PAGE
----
A review of Death on the Way by Freeman Wills Crofts
You know what you are going to get when you open a book penned by Freeman Wills Crofts. It will be a carefully plotted, well-worked mystery, but there will be periods of longeur as Inspector French explores every possibility before the solution, often ingenious, is revealed. In this, the ninth in Crofts’ Inspector French series, originally published in 1932 and reissued by Collins Crime Club to celebrate the centenary of the publication of his first novel, The Cask, in 1920, the story is not as heavy-going as some that I have read, but my overall impression was that of mild disappointment.
There are several reasons why I felt a bit deflated as I reached the end. Although the mystery has moments of ingenuity, and it was clever to intertwine fraud with murder, the bones of the fraud, the falsifying of quantities of material excavated as the Southern Railway Company widens the Redchurch to Whitness line in Dorset, was a little too technical and, dare I say it, dull to get too many juices flowing. Crofts was an engineer by training and clearly knew his stuff. For this reader it was sufficient to know in broad terms rather than tedious detail how it was pulled off.
Two deaths amongst the engineers, both seemingly suicides, bring the worthy French into the story. He realises that they are, in fact, murders staged to look like suicide, one involving the coshing of Ackerely before he is left on the railway track to be run over, and the poisoning of Carey before he is hung. Seemingly cast-iron alibis and the lack of any immediately obvious motive makes his task difficult, but it is hard not to conclude that French makes a meal of this case. It is far from his greatest case.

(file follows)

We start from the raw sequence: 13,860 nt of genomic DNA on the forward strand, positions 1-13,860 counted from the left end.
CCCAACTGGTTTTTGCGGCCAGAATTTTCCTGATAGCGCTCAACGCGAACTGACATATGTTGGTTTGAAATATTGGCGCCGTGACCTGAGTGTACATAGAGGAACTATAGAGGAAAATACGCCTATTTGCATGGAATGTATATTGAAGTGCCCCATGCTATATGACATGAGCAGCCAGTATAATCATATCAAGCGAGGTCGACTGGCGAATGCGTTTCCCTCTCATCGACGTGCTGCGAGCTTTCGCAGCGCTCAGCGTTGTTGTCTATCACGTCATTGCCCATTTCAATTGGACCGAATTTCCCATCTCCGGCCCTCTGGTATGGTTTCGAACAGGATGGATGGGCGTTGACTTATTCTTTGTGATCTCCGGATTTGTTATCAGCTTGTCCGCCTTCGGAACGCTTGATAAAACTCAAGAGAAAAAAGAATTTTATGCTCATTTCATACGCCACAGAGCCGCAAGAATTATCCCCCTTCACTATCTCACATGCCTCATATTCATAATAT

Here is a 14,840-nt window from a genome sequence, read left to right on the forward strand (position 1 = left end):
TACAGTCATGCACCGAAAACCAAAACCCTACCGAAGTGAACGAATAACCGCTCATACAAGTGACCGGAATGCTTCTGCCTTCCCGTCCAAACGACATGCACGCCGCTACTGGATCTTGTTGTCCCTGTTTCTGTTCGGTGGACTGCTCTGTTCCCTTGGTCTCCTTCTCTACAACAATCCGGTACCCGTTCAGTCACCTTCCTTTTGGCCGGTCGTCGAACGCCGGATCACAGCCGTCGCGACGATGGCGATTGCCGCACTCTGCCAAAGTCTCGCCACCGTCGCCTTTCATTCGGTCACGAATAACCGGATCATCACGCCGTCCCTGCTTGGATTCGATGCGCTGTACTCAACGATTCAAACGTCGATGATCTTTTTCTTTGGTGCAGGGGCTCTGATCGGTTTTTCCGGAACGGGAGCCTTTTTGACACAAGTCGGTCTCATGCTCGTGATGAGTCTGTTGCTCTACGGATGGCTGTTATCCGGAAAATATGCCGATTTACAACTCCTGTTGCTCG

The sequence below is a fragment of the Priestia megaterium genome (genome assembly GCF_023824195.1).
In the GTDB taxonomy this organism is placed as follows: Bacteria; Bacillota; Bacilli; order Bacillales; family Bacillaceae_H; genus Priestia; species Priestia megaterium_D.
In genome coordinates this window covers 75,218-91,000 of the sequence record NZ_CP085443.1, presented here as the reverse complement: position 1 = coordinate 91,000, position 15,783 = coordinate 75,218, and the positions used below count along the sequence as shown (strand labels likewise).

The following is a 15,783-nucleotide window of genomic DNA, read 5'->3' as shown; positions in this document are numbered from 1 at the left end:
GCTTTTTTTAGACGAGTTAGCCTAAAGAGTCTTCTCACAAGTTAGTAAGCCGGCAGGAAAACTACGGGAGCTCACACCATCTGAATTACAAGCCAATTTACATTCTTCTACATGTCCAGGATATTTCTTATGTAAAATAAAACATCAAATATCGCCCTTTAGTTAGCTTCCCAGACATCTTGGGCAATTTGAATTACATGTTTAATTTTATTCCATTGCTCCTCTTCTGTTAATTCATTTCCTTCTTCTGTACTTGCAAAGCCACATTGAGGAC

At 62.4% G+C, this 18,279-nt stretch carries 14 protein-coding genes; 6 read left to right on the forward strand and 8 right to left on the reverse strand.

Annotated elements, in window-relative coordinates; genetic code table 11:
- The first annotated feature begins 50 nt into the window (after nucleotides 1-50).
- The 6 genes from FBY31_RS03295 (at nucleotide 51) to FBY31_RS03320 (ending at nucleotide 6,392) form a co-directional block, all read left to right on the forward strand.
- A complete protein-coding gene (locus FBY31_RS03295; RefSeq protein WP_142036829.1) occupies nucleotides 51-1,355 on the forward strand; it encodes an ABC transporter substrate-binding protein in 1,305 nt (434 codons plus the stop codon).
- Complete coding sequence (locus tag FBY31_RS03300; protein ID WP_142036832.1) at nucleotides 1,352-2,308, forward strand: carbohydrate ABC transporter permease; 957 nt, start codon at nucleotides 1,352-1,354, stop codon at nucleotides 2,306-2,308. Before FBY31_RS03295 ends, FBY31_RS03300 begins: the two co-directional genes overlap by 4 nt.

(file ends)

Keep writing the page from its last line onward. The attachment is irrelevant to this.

Like a dog with a bone, he will pursue every snippet of a clue to its very end, but this case has him foxed as he repeatedly follows the wrong trail. To make matters worse, when he plucks up the courage to arrest a culprit, he makes a hash of it by feeling the collar of the wrong person. His blushes are only spared by the separate investigations of a clever young woman who is convinced of the innocence of her beau. French missed the killer clue, the distinctive typeface of a portable typewriter, for the rather lame excuse that it was not there to examine when he called round.
Also known as Double Death, the book does have some redeeming features. Crofts’ technical knowledge is peerless and his plain, straightforward prose simplifies and makes comprehensible what is a technical and complex subject. There are fascinating insights to be learned about railway engineering and the operation of a train line. The description of what it was like to ride on the plate of a steam engine is one of the book’s highlights, second only to discovery and reclamation of the bicycle from the sea. The conchologist is one of the few characters who come to life and injects some much-needed levity into a book whose overall tone is that of gloom.
Crofts also understands the dynamics of office life, its petty jealousies and rivalries, its tedium, and the reality that promotion is only achievable by waiting for dead men’s shoes. What is fascinating is how the employees embrace what would have been the cutting edge of technology at the time, such as a planimeter and comptometer. There is love interest, unusually for a Crofts novel, and for once the principal female, Brenda Vane, is not only one of most interesting characters but also the brightest.
In this book Crofts is alive to the impact of what we would now know as PTSD on veterans from the First World War and the pressures caused by having to scrape by on barely enough to live, an increasingly common aspect of life in the 1930s. And unusually fir the genre, the person with the weakest alibi is not the culprit.
There are redeeming features in this book if you are prepared to search for them.